The Trump doctrine: Speak loudly and keep 'em guessing about the stick
Dec 10, 2016 | 3:00 AM
The Trump doctrine: Speak loudly and keep 'em guessing about the stick.
During the presidential campaign, Donald Trump sidestepped questions on everything from the use of nuclear weapons to increases in the debt ceiling by insisting that it would be foolish for him to tell his adversaries what he might do in a given situation. America's leaders are too predictable, he said in a whole host of contexts, and that made them terrible negotiators. Some critics thought this was just a thinly veiled ruse for declining to answer questions for which he had no intelligible answers, and it may well have been. But now that Mr. Trump is president-elect, we're starting to see the extent to which opacity of motive is actually his strategy for governance.
Did Mr. Trump know he was blowing up four decades of diplomatic precedent when he accepted a call of congratulations from Taiwan's president, Tsai Ing-wen? Was it a strategic move to unsettle China's leadership? Was it a rookie mistake? Was it the product of the kind of inside-the-beltway big-money lobbying Mr. Trump purportedly despises?
When Mr. Trump told the prime minister of Pakistan that he would visit the nation, was he aware that President Barack Obama had avoided doing so because of the tricky diplomatic realities of that combustible region? When he said, he was "ready and willing to play any role that you want me to play to address and find solutions to the outstanding problems," was he being polite or tacitly suggesting the U.S. would intervene in its disputes with India over control of Kashmir and other matters?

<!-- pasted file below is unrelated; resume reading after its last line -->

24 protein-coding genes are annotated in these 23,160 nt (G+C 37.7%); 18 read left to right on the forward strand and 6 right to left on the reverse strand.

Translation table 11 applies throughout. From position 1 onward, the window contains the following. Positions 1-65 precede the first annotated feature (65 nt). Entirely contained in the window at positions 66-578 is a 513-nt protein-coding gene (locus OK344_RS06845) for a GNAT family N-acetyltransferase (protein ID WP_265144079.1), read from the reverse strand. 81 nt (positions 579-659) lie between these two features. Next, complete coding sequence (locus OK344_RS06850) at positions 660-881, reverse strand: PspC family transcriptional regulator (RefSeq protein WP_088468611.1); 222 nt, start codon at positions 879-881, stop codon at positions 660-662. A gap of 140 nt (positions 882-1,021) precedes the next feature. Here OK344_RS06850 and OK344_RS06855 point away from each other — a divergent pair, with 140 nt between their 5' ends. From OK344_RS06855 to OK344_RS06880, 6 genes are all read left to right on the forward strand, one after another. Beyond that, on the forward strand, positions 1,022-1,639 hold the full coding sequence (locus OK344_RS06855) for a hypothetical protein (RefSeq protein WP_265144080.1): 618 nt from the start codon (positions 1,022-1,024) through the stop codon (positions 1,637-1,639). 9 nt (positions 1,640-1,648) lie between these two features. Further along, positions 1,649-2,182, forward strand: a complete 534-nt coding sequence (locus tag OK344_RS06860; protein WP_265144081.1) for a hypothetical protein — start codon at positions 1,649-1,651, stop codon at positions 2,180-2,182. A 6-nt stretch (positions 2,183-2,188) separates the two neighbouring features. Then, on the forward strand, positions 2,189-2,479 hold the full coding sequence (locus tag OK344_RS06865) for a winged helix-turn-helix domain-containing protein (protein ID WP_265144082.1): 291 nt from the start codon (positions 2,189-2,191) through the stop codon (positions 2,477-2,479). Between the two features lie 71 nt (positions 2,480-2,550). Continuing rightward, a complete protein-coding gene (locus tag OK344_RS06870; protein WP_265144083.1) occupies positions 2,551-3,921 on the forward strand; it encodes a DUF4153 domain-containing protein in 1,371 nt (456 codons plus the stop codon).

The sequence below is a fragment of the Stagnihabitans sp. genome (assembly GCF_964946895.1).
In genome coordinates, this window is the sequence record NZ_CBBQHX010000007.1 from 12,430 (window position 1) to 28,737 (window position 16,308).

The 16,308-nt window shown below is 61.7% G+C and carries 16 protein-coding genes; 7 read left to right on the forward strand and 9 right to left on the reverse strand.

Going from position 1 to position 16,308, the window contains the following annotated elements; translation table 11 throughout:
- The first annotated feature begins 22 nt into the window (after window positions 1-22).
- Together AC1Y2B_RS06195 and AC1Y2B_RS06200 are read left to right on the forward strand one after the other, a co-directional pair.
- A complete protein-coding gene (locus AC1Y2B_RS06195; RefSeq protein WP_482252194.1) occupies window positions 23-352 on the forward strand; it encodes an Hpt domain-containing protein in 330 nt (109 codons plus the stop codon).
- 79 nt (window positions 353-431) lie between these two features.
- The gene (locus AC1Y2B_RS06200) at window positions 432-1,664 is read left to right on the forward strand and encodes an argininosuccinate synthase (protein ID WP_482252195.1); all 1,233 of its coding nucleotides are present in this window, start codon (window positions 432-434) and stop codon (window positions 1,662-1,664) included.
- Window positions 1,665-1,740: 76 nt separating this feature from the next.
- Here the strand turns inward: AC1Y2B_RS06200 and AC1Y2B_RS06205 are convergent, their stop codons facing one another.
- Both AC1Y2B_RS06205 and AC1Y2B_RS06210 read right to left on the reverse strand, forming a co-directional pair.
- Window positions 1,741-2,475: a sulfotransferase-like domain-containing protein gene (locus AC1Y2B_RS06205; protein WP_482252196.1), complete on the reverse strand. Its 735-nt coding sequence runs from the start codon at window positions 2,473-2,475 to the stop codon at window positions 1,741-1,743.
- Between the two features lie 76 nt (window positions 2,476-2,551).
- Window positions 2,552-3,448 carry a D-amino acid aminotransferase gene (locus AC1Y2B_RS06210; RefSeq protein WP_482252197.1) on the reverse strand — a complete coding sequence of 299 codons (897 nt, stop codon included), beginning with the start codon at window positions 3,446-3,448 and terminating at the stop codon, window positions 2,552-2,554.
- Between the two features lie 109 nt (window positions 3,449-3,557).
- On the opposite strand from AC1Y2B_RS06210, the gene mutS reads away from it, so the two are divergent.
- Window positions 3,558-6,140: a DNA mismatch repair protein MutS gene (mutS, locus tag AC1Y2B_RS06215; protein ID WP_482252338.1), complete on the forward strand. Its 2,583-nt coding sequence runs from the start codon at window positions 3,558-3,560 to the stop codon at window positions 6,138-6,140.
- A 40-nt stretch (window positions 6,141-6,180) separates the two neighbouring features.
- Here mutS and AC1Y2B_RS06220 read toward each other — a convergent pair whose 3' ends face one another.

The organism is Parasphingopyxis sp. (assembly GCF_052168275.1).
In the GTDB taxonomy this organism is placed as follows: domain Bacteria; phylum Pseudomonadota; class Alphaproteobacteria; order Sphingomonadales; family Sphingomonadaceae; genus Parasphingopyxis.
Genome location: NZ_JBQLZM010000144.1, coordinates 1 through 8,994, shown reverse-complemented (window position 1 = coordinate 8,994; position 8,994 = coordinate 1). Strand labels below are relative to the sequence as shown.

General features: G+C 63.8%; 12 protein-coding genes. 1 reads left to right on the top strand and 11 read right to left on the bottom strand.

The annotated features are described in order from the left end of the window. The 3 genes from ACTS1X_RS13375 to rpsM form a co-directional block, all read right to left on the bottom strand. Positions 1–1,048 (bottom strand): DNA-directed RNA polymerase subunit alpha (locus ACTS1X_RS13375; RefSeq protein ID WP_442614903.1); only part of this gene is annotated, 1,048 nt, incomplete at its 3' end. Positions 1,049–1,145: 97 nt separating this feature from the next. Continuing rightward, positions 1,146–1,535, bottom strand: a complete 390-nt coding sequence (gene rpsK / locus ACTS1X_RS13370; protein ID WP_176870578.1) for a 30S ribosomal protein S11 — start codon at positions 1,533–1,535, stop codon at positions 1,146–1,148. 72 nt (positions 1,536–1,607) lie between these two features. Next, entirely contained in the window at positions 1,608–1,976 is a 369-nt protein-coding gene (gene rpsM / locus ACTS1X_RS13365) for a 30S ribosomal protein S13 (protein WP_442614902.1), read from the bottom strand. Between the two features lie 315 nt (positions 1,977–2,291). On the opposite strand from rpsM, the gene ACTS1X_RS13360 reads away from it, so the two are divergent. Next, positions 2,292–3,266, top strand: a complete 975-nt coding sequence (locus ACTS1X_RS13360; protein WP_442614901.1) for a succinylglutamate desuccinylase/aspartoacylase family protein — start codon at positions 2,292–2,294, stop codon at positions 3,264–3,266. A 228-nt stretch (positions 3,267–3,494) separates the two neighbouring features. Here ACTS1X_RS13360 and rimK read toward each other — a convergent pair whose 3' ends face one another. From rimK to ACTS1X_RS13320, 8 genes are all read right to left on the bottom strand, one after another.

Did Mr. Trump intend to snub British Prime Minister Theresa May by speaking to her after a variety of leaders from other countries with whom the U.S. has far more distant relations? Was he being intentionally dismissive when he told her "If you travel to the U.S., you should let me know"? Was he unaware that Britain already has an ambassador to the U.S., or was he intentionally meddling in an ally's internal affairs by suggesting the country send one of Ms. May's political foes, Nigel Farage, to represent it in Washington?
Mr. Trump says he had no intention of trying to stop Carrier from moving jobs out of Indiana until he happened to see a "gentleman, worker, great guy, handsome guy" on a network news broadcast saying he believed the president-elect had promised to do so. So he decided to call the CEO of Carrier's parent corporation, Greg Hayes. "It's wonderful to win," Mr. Trump said in a speech at the factory. "Think if I lost he wouldn't have returned my call?" Was he making a joke or sending a not-so-veiled public threat that he would use the powers of the presidency to hurt corporate leaders who defied him? Mr. Hayes apparently thought it was the latter, saying later on CNBC, "There was a cost as we thought about keeping the Indiana plant open. At the same time ... I was born at night but not last night. I also know that about 10 percent of our revenue comes from the U.S. government."
Similarly, had Mr. Trump done some research on the technical specifications required of Air Force One, dug into the procurement process for the next generation of the presidential plane, and reached a reasoned conclusion that "costs are out of control, more than $4 billion. Cancel order!," as he tweeted Tuesday morning? Or was he rattling the cage of Boeing's CEO, who had questioned his trade policies?
Mr. Trump comes to the presidency from a business career that was transactional in nature. He has boasted of gaining leverage by keeping his negotiating partners off balance and unsure of his next moves. He appears intent on taking that strategy to the White House, adopting a doctrine of "speak loudly, and keep them guessing about the stick." But the presidency is not transactional. It requires upholding a system based on rules and predictability at home, and projecting consistent principles and national interest abroad, backed by clear resolve. That is what makes America no only great but also respected and indispensable. Being predictable may be a bad quality for a checker player, as Mr. Trump has said, but it is essential for the leader of the free world.